Check out the flyer below and I hope to see you there.
Posted in Bipolar Art, Borderline Art, Depression, DID Art, Eating Disorder, Fundraising, Illustration, Mental Health
Tagged art therapy, artists, card making, demonstration, london, mental health, open studio, portugal prints, westminster mind
Mara McWilliams’ website is a tour de force. Through her site www.maramcwilliams.com, I have stumbled upon a great bubbling vat of creativity that, at many points, springs directly from her experiences with mental disorder. I say at many points as although lots of her paintings and writing come directly from ‘that place’, sometimes hugely creative during manic episodes, lots of her articles and work is reflective on what it is like living a life with bipolar disorder, depression, borderline personality disorder, anorexia and self-harm.
Mara has learnt over the years to go with her bodys’ flow and work with her disorders in an organic way. She speaks wisely of ‘taking responsibility’ as a bipolar woman. This is an interesting way to look at mental disorder, as if it is a tool to work with rather than something that, although it can, blights ones life and can only destroy it. While we can’t all be in control all of the time with mental disorder, it is refreshing to read about someone who has got to a level where they have learnt about how to cope in their own way, and protect themselves from the attack of mental disorder.
In any case, Mara’s website is an essential resource if you want to peer into the mind of someone living with issues of ‘teh mental’. She has some brilliant articles that you really must read, including using art therapy for good mental health.
A bio from Mara’s website…
“My work revolves around the concepts of hope, healing, and expressionism. I believe that by feely sharing emotion through color choices and brush strokes, we become in touch with our true selves. Creating art is almost a meditative process for me that is motivated by my spirituality. Due to technology, we long ago stopped needing the artist to accurately represent reality. I see my responsibility as an artist to give the viewer the opportunity to see worlds that before might have previously been shut off to them. Giving the viewer a different perspective on life, is perhaps the biggest honor an artist can receive.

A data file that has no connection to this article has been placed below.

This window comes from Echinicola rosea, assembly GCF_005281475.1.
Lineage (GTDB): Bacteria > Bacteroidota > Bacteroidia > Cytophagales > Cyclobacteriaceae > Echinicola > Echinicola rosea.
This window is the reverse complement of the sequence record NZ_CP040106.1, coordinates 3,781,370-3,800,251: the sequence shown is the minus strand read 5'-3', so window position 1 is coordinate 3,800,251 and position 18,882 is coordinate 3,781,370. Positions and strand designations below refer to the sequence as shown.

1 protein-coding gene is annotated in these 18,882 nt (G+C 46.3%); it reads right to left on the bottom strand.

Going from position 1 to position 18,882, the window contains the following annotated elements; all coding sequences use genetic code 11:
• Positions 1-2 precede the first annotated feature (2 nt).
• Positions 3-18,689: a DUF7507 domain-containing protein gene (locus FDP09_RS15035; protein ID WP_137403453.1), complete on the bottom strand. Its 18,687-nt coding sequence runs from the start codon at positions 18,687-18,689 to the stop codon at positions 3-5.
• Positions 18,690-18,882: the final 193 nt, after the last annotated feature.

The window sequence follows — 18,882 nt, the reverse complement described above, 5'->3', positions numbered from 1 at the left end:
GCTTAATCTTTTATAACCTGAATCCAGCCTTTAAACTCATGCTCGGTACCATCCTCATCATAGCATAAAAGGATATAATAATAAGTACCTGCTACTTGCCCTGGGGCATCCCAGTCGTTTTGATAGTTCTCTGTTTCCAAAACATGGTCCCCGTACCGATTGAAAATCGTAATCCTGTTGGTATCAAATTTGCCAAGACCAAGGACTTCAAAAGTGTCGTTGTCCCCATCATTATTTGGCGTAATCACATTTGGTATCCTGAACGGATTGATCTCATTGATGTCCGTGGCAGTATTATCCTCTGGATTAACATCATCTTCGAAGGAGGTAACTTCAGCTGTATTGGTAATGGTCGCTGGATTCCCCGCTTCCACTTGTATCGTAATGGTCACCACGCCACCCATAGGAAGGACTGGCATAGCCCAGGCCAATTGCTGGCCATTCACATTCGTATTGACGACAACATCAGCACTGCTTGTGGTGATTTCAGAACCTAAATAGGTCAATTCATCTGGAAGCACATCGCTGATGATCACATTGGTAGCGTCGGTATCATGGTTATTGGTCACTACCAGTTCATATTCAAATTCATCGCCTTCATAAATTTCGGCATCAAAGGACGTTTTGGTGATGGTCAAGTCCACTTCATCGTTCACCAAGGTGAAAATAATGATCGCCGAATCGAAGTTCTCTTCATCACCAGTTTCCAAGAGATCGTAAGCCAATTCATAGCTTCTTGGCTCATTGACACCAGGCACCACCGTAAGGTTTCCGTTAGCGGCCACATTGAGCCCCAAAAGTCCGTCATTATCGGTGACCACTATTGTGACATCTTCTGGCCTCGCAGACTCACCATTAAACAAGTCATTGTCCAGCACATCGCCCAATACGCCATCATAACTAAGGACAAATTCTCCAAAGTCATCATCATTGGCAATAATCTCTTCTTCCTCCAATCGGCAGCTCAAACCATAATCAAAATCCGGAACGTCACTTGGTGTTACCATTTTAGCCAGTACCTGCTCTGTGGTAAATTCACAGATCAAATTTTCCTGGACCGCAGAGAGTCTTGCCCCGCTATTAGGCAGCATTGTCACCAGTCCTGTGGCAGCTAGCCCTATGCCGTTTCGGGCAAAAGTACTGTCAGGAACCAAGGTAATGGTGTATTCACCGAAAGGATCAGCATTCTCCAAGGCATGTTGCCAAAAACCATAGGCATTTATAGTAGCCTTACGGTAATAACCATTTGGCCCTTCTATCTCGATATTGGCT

As an openly Bipolar woman, the recurring goal of my work is to inspire other individuals with mental illness. I want those with a mental illness to know that there is a life full of wonderful possibilities after diagnosis.
I want others like myself to find the beauty in their unique mind and utilize it, like I have with my art. Art creates freedom and hope in my life. It is my goal to share the process of self-discovery and letting go that allows one to live a more stable life full of contentment.”
Isolated Woman 2
Posted in Acrylic Painting, Anorexia, Bipolar Art, Borderline Art, Depression, Eating Disorder, Mara McWilliams, Mental Health
Tagged anorexia, articles, bipolar, drawing, journalism, mara mcwilliams, mental health, painting, poetry, self harm, writing
Posted in Art Therapy, Bipolar Art, Borderline Art, Depression, Illustration, Mental Health, Zoe Smith
Tagged a-z, cartoon, colouring, drawing, illustration, lunatics lexicon, mental health, mental political parent, pens, zoe smith
It’s a relief it’s over. Only because I thought I would be rubbish at conducting the workshop. But as it turns out it went really blooming well.
On Saturday 8th October I ran a workshop as part of the Scottish Mental Health Art and Film Festival in Edinburgh. The workshop was predominantly for mental health service users, however anyone was invited to take part. After a brief (and very nervous) ramble about who I am and what I do, I led the class in an illustration workshop. And boy, did they work hard. Three solid hours of drawing!
The idea behind the workshop is to illustrate a day in the life of a mental health service user. It doesn’t have to be a generic day, and it doesn’t have to involve waking up and getting dressed…it doesn’t have to be literal. I wanted it to be a memory, or a feeling, it could be an abstract piece of work that does not stick to the lines of the comic strip. It can be colours or words or shapes. Or it can just be a stickman and it can just be a boring day. It’s about what you feel, how you feel being a mental health service user. And a person.
I took a whole load of materials up from London (in the heaviest bag known to man) so everyone could have a go using different pens, inks and paints. As well as a massive stash of pencil crayons and brush pens the artists got to try out dip pens, acrylic inks, marker pens, charcoal and pastel crayons as well as using mixed media such as collage.
Ultimately I would like to publish a graphic novel of collected strips from mental health service users. If this is something you would like to be involved in, please get in touch.
Some photos of what we completed at the workshop follow. If you would like to see all the photos from the day, including some of the exhibitions installed at the same venue, please click here and scroll through pictures to the right.